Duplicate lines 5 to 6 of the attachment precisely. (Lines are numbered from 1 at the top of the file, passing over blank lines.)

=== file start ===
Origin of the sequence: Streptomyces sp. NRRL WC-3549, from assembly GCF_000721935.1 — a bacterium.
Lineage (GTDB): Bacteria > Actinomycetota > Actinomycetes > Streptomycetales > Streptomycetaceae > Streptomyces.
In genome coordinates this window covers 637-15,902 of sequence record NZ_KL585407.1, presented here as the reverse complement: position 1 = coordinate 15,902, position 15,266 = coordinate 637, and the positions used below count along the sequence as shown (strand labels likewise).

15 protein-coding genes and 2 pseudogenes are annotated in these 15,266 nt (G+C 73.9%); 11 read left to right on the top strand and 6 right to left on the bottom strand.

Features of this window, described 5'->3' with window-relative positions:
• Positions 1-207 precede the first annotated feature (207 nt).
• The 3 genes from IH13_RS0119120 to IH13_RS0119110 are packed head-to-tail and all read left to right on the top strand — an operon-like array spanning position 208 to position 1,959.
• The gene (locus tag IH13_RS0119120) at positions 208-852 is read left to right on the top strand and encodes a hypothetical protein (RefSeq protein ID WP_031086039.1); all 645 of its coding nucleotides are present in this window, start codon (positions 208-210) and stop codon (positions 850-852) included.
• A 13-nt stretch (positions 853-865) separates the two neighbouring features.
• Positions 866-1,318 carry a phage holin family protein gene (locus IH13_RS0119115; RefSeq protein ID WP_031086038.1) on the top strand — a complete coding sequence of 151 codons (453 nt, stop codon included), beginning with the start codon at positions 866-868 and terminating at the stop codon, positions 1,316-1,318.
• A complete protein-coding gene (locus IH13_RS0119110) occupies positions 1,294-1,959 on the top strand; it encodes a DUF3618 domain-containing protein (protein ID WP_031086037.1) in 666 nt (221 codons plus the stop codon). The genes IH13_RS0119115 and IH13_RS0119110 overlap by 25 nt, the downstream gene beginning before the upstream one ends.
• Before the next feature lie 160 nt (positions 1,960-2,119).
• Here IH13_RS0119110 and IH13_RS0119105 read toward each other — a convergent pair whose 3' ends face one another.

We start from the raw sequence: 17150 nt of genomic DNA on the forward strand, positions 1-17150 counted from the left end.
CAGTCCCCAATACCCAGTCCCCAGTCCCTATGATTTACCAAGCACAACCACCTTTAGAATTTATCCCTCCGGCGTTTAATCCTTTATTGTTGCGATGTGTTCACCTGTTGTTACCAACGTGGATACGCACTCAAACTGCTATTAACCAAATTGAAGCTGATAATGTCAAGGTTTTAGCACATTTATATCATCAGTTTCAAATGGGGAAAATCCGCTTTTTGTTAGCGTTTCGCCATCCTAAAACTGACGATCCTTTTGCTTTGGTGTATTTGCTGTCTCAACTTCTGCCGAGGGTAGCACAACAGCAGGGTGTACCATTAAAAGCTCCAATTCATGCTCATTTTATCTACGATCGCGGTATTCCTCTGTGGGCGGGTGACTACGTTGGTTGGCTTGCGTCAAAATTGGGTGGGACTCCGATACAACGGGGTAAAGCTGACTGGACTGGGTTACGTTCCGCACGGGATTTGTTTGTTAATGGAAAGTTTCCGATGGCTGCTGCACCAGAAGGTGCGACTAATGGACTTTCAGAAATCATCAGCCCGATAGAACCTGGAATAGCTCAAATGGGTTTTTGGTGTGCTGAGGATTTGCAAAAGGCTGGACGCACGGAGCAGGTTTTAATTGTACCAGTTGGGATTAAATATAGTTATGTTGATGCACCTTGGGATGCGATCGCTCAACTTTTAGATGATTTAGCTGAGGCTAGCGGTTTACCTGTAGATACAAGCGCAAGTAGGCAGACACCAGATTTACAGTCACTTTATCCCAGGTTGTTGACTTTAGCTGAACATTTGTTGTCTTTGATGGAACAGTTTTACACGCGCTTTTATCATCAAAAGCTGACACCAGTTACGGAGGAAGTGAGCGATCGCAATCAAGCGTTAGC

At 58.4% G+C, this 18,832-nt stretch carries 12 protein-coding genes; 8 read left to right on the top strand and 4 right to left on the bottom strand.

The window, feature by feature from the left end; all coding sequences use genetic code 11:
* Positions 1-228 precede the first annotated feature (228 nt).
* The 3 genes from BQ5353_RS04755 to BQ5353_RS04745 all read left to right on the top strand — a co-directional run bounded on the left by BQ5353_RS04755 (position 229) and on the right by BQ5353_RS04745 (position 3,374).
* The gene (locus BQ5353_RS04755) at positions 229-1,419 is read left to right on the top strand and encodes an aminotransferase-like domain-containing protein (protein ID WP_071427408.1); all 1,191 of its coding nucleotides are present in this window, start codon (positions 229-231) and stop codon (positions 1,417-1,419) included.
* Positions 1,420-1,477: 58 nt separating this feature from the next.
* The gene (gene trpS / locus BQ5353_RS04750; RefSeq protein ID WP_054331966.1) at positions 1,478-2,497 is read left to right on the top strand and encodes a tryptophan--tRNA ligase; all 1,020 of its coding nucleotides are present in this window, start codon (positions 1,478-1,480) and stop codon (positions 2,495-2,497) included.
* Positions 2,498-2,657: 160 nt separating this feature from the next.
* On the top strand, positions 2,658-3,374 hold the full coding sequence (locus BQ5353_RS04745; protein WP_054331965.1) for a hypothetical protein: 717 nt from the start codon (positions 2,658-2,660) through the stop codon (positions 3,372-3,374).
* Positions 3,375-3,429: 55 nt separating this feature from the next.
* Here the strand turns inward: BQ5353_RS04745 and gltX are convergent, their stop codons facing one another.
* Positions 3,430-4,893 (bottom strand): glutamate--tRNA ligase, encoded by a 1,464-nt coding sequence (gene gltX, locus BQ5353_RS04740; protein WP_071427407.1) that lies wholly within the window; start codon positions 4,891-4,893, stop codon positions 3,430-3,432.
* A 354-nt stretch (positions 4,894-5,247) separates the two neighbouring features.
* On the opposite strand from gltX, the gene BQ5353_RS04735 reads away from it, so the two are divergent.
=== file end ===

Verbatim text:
Features of this window, described 5'->3' with window-relative positions:
• Positions 1-207 precede the first annotated feature (207 nt).